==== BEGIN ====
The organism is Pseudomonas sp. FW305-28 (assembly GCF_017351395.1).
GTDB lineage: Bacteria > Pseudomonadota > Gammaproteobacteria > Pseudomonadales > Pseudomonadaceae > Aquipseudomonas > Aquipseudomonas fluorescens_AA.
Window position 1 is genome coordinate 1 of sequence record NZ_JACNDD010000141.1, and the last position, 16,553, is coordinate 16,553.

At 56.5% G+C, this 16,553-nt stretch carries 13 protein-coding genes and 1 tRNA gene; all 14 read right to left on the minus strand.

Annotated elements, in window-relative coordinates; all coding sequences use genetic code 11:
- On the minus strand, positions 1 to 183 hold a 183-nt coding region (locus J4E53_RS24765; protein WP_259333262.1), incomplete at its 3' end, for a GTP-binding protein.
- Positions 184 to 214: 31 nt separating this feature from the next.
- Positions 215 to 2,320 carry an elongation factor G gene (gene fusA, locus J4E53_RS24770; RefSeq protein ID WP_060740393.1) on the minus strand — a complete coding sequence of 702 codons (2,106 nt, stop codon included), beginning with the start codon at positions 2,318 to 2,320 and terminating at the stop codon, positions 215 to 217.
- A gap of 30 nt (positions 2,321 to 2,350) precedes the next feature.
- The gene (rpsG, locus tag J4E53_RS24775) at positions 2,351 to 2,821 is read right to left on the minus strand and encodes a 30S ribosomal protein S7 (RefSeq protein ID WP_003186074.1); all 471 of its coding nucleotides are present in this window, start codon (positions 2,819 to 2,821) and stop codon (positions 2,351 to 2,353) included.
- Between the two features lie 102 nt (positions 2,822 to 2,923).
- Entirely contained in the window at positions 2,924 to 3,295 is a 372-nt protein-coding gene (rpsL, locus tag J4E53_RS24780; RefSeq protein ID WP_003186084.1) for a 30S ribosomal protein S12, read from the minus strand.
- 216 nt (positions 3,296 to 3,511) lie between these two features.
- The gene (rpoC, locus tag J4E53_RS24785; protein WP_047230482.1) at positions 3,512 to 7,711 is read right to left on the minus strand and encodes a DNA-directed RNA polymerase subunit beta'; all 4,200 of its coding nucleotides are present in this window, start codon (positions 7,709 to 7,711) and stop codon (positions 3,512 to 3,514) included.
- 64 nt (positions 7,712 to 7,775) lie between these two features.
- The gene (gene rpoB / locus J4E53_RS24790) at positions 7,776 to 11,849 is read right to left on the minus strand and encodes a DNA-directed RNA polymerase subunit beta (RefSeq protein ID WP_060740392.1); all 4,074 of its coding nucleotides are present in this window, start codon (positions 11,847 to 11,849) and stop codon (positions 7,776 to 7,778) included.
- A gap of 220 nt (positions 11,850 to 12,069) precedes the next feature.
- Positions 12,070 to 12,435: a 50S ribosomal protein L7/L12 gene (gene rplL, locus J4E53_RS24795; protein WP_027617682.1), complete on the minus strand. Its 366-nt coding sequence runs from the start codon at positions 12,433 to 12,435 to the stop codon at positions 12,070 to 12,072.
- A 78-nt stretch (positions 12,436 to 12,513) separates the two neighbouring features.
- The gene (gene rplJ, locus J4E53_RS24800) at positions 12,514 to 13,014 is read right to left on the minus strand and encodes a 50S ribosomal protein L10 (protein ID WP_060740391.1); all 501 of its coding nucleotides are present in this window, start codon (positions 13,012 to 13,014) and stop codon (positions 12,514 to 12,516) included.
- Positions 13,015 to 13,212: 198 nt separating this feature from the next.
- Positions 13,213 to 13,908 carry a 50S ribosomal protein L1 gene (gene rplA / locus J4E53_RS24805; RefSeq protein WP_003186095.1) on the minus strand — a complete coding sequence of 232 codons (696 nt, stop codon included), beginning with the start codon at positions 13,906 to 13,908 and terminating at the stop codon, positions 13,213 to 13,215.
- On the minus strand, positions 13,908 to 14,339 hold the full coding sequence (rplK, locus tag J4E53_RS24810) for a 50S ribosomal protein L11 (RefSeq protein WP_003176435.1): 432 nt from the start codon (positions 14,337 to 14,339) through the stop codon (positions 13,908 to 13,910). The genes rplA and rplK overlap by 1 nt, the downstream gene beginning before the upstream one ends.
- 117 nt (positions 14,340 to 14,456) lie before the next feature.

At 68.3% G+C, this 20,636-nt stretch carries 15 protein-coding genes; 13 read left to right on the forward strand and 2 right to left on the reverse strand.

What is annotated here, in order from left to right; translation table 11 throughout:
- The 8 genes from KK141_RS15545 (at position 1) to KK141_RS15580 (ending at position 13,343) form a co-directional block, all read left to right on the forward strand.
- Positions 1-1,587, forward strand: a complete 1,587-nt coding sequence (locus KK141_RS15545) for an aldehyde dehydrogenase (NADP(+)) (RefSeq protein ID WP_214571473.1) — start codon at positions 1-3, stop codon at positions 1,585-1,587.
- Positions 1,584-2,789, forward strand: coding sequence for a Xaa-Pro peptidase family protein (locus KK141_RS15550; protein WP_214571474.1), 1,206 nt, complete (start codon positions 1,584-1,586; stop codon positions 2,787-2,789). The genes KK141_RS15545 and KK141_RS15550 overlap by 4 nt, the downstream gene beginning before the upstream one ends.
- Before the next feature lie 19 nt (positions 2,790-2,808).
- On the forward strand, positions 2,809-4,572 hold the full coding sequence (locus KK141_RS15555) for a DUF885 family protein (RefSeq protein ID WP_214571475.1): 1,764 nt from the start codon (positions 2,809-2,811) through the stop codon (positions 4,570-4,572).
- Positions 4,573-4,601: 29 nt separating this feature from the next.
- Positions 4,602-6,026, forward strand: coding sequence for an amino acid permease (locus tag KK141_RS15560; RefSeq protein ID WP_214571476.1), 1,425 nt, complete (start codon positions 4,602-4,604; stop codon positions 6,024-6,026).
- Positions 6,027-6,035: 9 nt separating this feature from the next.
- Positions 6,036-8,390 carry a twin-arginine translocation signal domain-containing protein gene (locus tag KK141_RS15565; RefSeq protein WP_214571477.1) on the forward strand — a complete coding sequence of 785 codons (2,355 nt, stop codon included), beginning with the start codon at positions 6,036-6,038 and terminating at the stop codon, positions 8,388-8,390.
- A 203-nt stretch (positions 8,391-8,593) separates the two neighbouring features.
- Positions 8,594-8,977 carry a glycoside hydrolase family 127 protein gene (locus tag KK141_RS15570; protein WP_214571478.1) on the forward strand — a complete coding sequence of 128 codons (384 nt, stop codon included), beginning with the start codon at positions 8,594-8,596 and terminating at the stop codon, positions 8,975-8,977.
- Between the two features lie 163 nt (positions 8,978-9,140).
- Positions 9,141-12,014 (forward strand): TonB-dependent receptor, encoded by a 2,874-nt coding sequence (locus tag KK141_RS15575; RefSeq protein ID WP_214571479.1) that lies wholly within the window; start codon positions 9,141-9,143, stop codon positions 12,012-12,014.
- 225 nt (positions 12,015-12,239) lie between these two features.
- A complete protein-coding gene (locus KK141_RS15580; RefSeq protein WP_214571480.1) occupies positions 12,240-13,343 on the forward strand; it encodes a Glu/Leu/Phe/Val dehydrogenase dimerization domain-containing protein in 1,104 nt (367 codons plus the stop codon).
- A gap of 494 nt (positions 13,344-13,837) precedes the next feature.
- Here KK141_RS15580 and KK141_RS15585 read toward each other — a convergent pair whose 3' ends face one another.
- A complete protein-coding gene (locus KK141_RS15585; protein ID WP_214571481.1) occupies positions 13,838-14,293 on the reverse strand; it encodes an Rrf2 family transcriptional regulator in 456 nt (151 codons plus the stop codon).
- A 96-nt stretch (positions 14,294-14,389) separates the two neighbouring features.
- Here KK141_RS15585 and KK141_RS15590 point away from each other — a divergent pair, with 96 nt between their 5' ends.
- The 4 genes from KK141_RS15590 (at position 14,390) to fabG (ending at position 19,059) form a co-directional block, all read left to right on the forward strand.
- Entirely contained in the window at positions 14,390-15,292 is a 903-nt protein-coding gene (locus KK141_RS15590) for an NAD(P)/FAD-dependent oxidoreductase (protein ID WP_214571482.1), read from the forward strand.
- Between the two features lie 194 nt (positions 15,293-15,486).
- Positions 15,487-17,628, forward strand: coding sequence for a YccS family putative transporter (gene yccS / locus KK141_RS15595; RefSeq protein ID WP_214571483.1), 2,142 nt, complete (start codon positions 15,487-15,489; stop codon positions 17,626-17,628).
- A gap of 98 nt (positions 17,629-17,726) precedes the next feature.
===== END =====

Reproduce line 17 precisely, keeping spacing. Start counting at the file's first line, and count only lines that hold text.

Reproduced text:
- A gap of 220 nt (positions 11,850 to 12,069) precedes the next feature.